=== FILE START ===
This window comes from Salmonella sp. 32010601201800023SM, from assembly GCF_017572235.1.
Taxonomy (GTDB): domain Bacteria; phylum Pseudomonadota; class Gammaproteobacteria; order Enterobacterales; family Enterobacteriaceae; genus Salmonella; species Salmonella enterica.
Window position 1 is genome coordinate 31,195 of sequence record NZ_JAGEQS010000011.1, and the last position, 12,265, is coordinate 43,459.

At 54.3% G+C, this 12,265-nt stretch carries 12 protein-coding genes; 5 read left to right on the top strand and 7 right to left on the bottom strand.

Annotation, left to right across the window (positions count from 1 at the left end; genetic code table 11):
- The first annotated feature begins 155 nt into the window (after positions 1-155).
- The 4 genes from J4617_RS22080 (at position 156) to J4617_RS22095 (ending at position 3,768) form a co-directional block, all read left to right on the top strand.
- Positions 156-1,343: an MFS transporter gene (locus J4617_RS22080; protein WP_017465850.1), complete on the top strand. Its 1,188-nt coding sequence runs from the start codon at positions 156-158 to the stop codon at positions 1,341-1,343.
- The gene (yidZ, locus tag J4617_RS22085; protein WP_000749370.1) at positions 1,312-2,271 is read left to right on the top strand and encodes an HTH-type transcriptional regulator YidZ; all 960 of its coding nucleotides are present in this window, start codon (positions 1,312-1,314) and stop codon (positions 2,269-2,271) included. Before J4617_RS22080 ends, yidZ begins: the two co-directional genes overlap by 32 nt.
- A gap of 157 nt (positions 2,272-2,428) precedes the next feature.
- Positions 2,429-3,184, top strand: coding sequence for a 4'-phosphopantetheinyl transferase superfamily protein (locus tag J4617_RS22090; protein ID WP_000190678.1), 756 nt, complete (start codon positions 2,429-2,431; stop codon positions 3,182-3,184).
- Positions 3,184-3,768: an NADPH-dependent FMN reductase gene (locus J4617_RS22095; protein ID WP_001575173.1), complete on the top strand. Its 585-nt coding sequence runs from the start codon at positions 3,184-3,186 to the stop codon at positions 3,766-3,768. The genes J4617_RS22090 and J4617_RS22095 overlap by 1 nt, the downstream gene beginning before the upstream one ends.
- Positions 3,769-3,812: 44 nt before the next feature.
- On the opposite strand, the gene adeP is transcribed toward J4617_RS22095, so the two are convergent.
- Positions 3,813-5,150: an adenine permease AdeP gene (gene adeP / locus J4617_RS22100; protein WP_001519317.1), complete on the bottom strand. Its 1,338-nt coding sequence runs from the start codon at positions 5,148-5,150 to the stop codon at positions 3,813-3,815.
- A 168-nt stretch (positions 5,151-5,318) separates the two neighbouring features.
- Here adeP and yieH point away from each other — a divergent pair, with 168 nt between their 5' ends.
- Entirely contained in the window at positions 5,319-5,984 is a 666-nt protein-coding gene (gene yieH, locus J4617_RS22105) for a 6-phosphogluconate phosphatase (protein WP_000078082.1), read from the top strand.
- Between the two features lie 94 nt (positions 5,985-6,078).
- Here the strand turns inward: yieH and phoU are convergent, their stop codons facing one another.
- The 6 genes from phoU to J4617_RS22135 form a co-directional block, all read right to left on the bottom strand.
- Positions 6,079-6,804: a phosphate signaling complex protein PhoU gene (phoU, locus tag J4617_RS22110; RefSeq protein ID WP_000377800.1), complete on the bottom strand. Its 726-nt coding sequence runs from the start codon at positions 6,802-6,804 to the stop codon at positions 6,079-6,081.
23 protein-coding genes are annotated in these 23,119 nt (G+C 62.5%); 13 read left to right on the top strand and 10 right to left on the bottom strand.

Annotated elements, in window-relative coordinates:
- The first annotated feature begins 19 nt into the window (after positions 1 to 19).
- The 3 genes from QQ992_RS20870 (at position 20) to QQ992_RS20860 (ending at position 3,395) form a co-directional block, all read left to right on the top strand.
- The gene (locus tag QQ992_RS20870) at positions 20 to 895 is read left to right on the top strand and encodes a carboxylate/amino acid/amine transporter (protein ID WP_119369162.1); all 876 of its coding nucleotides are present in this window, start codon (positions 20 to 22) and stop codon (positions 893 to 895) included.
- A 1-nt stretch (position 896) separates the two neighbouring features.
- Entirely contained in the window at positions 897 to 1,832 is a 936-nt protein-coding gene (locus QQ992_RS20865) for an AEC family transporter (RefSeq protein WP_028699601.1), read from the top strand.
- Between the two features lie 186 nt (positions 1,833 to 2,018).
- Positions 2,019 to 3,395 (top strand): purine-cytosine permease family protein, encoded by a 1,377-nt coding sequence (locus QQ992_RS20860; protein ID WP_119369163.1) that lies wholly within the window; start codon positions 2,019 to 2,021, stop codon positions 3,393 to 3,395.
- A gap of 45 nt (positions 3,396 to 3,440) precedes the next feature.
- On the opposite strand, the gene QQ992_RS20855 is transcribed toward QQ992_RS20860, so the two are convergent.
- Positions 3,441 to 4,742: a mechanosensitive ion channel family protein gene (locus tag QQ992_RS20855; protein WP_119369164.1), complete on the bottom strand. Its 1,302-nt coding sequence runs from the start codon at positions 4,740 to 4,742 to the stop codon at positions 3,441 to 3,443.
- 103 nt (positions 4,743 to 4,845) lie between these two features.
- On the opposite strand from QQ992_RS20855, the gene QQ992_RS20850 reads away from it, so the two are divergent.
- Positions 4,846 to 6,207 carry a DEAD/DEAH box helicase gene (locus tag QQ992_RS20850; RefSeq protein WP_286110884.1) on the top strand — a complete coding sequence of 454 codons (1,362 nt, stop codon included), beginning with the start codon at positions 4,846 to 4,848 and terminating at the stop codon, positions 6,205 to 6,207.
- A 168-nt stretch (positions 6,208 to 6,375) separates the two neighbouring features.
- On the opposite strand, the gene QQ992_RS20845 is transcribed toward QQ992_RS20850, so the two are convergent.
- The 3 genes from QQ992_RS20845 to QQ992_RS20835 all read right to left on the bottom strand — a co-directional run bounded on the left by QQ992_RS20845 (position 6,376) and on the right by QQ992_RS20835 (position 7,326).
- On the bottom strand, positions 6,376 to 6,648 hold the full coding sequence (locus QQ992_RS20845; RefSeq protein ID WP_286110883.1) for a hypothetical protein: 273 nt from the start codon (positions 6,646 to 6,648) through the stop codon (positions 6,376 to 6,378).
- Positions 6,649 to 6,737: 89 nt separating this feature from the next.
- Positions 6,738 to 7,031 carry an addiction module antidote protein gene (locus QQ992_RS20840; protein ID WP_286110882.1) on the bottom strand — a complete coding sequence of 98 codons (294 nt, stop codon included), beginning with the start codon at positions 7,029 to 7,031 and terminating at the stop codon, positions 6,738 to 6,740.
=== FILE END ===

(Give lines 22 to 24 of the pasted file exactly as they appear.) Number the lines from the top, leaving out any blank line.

- Positions 6,079-6,804: a phosphate signaling complex protein PhoU gene (phoU, locus tag J4617_RS22110; RefSeq protein ID WP_000377800.1), complete on the bottom strand. Its 726-nt coding sequence runs from the start codon at positions 6,802-6,804 to the stop codon at positions 6,079-6,081.
23 protein-coding genes are annotated in these 23,119 nt (G+C 62.5%); 13 read left to right on the top strand and 10 right to left on the bottom strand.

Annotated elements, in window-relative coordinates: